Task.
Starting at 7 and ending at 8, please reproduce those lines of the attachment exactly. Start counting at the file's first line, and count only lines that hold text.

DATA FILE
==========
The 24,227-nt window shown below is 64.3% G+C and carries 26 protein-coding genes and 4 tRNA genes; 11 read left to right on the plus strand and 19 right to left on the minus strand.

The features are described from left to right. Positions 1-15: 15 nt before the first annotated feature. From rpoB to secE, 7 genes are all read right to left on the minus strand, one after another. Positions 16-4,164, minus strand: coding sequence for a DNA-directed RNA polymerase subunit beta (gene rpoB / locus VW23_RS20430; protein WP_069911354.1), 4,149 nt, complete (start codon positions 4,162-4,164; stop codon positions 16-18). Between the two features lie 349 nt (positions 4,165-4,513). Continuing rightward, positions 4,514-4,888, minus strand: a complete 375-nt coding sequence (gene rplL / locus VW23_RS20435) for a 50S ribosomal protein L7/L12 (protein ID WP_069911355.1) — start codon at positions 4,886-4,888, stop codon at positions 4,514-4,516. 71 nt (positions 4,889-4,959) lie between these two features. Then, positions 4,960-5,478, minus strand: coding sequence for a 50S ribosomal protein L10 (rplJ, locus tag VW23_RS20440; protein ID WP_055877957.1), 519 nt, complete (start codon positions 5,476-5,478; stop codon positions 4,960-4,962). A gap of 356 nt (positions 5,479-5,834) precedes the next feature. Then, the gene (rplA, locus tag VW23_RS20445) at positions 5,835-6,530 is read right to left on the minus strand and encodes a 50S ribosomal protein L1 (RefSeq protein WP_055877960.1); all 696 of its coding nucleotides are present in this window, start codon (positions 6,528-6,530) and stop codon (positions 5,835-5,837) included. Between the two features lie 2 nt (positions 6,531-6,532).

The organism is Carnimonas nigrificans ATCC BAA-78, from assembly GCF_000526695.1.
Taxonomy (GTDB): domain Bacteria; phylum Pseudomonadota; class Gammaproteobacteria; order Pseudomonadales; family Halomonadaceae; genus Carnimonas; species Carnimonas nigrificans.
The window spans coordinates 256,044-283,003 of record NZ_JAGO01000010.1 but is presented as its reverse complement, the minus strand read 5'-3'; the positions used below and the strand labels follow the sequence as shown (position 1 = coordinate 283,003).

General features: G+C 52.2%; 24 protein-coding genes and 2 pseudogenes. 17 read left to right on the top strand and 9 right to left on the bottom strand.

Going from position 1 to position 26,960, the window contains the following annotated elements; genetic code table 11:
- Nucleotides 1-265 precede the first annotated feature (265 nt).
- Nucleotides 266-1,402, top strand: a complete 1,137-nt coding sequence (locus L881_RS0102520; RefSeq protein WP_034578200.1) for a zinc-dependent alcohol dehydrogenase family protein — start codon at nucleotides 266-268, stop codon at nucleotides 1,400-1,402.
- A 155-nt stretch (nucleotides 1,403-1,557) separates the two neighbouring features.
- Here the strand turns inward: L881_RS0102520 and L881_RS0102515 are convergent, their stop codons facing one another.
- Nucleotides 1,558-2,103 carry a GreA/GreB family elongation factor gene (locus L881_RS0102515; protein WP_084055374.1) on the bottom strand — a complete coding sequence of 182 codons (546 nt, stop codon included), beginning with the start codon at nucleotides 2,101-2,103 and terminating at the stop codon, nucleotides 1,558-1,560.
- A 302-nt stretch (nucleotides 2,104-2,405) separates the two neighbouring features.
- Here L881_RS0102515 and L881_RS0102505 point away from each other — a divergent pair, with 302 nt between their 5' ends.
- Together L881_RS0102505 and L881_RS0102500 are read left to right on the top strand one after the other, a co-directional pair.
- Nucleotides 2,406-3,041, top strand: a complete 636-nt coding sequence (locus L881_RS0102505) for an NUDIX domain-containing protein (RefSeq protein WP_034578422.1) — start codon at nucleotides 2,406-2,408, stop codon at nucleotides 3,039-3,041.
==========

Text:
Going from position 1 to position 26,960, the window contains the following annotated elements; genetic code table 11:
- Nucleotides 1-265 precede the first annotated feature (265 nt).